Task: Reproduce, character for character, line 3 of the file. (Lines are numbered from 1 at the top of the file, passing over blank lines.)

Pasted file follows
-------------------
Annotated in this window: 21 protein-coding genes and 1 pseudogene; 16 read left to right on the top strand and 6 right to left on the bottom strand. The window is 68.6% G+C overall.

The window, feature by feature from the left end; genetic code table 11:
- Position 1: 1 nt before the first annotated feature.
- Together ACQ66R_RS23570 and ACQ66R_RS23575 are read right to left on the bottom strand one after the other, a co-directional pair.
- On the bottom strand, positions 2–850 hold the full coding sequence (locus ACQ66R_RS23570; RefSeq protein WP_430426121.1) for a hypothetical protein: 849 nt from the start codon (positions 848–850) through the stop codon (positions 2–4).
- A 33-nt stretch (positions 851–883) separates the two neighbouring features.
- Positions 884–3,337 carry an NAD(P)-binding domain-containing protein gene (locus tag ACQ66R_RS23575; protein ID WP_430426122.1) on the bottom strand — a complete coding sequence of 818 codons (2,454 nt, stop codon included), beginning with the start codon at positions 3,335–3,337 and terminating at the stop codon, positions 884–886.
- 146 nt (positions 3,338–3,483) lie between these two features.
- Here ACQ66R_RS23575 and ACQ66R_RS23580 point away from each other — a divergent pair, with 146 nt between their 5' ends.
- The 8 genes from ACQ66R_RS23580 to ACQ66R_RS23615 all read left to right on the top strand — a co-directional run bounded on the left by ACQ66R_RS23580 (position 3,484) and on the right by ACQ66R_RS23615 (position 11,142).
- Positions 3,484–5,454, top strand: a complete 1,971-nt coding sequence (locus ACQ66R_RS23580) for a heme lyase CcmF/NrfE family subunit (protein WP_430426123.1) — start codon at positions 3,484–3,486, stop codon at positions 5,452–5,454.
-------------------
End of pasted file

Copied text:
- Position 1: 1 nt before the first annotated feature.